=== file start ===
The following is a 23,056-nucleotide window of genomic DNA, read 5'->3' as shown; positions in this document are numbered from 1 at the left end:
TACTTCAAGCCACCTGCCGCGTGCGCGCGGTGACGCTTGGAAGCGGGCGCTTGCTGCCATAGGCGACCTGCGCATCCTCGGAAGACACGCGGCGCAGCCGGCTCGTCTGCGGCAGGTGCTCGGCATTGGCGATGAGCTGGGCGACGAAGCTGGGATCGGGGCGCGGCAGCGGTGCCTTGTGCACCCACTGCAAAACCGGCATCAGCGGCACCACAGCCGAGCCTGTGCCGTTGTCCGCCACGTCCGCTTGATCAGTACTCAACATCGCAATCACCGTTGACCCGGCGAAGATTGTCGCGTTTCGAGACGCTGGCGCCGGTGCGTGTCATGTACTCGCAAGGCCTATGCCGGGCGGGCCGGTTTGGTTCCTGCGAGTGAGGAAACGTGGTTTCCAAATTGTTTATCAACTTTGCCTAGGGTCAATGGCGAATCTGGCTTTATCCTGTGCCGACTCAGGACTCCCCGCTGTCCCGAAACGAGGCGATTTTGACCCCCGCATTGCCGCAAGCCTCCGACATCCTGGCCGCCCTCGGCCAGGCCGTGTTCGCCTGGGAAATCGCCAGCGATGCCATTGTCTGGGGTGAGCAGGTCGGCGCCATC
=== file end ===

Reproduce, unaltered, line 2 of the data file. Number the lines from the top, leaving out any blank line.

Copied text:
TACTTCAAGCCACCTGCCGCGTGCGCGCGGTGACGCTTGGAAGCGGGCGCTTGCTGCCATAGGCGACCTGCGCATCCTCGGAAGACACGCGGCGCAGCCGGCTCGTCTGCGGCAGGTGCTCGGCATTGGCGATGAGCTGGGCGACGAAGCTGGGATCGGGGCGCGGCAGCGGTGCCTTGTGCACCCACTGCAAAACCGGCATCAGCGGCACCACAGCCGAGCCTGTGCCGTTGTCCGCCACGTCCGCTTGATCAGTACTCAACATCGCAATCACCGTTGACCCGGCGAAGATTGTCGCGTTTCGAGACGCTGGCGCCGGTGCGTGTCATGTACTCGCAAGGCCTATGCCGGGCGGGCCGGTTTGGTTCCTGCGAGTGAGGAAACGTGGTTTCCAAATTGTTTATCAACTTTGCCTAGGGTCAATGGCGAATCTGGCTTTATCCTGTGCCGACTCAGGACTCCCCGCTGTCCCGAAACGAGGCGATTTTGACCCCCGCATTGCCGCAAGCCTCCGACATCCTGGCCGCCCTCGGCCAGGCCGTGTTCGCCTGGGAAATCGCCAGCGATGCCATTGTCTGGGGTGAGCAGGTCGGCGCCATC